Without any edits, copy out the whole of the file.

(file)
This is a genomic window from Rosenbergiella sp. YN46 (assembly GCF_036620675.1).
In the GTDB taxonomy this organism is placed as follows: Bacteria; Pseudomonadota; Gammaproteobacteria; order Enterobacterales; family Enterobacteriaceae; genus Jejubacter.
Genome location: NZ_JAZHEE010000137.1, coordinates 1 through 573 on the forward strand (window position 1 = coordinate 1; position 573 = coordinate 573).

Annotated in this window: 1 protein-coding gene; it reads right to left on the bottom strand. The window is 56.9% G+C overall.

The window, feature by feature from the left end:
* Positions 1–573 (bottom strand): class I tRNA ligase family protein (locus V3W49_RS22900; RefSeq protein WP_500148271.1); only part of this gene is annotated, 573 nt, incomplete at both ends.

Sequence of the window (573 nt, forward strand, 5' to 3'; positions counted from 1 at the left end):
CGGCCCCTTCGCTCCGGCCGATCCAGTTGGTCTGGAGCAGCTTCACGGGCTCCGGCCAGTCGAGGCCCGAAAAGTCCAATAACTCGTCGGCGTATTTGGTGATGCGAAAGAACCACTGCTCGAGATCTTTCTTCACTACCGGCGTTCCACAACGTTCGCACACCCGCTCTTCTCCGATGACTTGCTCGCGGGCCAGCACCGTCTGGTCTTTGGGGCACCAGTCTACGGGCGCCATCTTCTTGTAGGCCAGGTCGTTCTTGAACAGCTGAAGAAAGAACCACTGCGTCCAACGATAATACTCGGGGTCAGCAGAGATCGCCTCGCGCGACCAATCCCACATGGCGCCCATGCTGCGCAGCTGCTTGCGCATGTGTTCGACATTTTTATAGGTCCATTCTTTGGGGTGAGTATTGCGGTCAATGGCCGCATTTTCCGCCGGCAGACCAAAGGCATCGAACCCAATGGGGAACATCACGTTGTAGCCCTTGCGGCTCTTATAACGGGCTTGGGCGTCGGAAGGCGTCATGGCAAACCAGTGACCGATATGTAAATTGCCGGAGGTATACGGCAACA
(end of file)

This is a genomic window from Rosenbergiella sp. YN46 (assembly GCF_036620675.1).
In the GTDB taxonomy this organism is placed as follows: Bacteria; Pseudomonadota; Gammaproteobacteria; order Enterobacterales; family Enterobacteriaceae; genus Jejubacter.
Genome location: NZ_JAZHEE010000137.1, coordinates 1 through 573 on the forward strand (window position 1 = coordinate 1; position 573 = coordinate 573).

Annotated in this window: 1 protein-coding gene; it reads right to left on the bottom strand. The window is 56.9% G+C overall.

The window, feature by feature from the left end:
* Positions 1–573 (bottom strand): class I tRNA ligase family protein (locus V3W49_RS22900; RefSeq protein WP_500148271.1); only part of this gene is annotated, 573 nt, incomplete at both ends.

Sequence of the window (573 nt, forward strand, 5' to 3'; positions counted from 1 at the left end):
CGGCCCCTTCGCTCCGGCCGATCCAGTTGGTCTGGAGCAGCTTCACGGGCTCCGGCCAGTCGAGGCCCGAAAAGTCCAATAACTCGTCGGCGTATTTGGTGATGCGAAAGAACCACTGCTCGAGATCTTTCTTCACTACCGGCGTTCCACAACGTTCGCACACCCGCTCTTCTCCGATGACTTGCTCGCGGGCCAGCACCGTCTGGTCTTTGGGGCACCAGTCTACGGGCGCCATCTTCTTGTAGGCCAGGTCGTTCTTGAACAGCTGAAGAAAGAACCACTGCGTCCAACGATAATACTCGGGGTCAGCAGAGATCGCCTCGCGCGACCAATCCCACATGGCGCCCATGCTGCGCAGCTGCTTGCGCATGTGTTCGACATTTTTATAGGTCCATTCTTTGGGGTGAGTATTGCGGTCAATGGCCGCATTTTCCGCCGGCAGACCAAAGGCATCGAACCCAATGGGGAACATCACGTTGTAGCCCTTGCGGCTCTTATAACGGGCTTGGGCGTCGGAAGGCGTCATGGCAAACCAGTGACCGATATGTAAATTGCCGGAGGTATACGGCAACA